Michigan allows individuals who are 18 years of age or older and considered to be of sound mind to make a will. A will is a legal document that provides instructions for how an individual wants his or her property to be distributed upon his or her death. An executor, or rather, the person in charge of making sure that everything is done to the individuals wishes is also appointed. There are three types of wills that are considered legal in the state of Michigan.
These wills include:
Self-Proving will. A self-proving will is a type of will typically created by an individual and signed by two witnesses. The individual must actually tell the witnesses that the document is a will. For this type of will to be considered valid, the signing of the will must be made in front of an officer authorized to administer oaths under the laws of the state in which the execution occurs and the witnesses must provide sworn statements.
Holographic will. A holographic will is a legal document handwritten by an individual. It does not have to be witnessed. Holographic wills are generally considered to be valid as long as the will has been dated and has the individual’s signature.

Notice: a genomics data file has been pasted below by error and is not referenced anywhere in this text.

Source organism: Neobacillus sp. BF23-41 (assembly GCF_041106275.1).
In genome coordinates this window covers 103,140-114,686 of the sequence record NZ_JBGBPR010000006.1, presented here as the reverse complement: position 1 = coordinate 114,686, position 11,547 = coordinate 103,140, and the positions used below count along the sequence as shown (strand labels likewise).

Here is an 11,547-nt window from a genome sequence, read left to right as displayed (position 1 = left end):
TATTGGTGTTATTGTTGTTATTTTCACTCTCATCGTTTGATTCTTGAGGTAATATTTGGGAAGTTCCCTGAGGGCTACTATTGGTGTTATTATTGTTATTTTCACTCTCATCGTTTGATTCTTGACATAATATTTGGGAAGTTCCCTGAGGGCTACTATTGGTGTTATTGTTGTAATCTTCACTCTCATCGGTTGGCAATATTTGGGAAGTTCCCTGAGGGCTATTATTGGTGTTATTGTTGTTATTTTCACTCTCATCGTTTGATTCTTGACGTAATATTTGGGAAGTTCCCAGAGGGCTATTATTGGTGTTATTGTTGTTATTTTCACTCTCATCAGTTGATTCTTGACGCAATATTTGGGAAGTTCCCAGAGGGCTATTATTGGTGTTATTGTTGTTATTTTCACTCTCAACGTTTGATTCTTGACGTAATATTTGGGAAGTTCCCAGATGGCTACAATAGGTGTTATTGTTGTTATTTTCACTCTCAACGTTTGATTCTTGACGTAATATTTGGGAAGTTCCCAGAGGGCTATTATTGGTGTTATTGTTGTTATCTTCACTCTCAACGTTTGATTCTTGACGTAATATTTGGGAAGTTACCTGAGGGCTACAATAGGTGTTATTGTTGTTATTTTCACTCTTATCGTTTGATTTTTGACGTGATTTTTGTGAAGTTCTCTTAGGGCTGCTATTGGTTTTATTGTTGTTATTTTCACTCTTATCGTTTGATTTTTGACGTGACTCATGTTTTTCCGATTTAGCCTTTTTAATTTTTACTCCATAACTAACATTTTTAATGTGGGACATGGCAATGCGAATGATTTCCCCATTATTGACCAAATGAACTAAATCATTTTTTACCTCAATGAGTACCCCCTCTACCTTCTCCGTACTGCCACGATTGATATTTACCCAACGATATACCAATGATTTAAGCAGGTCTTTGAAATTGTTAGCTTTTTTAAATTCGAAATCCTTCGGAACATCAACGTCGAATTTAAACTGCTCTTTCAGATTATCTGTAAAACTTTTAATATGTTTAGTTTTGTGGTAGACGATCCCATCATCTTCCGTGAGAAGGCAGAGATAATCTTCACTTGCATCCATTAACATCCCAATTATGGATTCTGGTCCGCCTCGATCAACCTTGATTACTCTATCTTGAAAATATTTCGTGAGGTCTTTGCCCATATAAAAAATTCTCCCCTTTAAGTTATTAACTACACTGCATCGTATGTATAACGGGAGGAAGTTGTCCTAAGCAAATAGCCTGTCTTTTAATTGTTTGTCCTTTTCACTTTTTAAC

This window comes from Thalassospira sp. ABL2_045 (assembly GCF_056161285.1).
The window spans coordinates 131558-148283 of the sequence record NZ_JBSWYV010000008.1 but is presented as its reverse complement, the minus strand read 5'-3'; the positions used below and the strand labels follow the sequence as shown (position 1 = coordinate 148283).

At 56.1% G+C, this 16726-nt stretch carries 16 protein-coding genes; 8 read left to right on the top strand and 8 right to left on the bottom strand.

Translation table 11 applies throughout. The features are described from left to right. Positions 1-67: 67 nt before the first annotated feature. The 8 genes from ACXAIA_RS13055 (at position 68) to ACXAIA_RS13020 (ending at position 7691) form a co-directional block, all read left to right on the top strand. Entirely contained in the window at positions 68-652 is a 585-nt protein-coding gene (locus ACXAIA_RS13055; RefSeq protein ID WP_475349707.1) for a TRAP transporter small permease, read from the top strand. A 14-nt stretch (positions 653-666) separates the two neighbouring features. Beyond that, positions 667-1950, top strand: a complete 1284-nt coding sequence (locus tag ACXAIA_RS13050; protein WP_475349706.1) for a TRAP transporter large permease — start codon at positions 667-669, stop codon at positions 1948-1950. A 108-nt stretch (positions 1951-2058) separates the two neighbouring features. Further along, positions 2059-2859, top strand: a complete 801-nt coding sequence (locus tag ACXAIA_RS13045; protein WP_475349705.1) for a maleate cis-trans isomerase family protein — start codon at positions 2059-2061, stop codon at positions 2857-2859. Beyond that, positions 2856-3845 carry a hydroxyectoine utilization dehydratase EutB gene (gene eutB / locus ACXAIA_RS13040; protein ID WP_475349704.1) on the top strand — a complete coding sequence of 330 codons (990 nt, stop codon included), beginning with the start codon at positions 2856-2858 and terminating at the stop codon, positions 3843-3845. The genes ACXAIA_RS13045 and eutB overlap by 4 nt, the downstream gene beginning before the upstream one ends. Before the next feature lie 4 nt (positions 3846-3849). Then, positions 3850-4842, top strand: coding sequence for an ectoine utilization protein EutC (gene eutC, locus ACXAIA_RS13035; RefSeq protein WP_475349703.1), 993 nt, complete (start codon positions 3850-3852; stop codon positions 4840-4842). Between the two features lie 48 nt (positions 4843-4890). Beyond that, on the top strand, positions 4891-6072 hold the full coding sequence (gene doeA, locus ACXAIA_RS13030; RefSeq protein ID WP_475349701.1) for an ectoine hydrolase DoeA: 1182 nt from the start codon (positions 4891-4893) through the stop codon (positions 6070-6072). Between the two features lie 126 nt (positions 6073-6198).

Statutory will. A statutory will is typically what is known as a “fill-in-the-blanks” type of document. It is typically used by those who have a relatively small estate to leave and little other assets. The requirements for filling out the will are stated in the document. Individuals can usually find these type of wills at a stationery store or through their state legislator.
Formal will. A formal will is the most common type of will filed in probate. Formal wills are generally drawn up by an attorney who ensures that the contents of the will are legal and valid in the state of Michigan. These types of wills are signed by the individual for whom the will was created and are signed by two witnesses.
Individuals who are interested in learning more about wills may find valuable information on our website.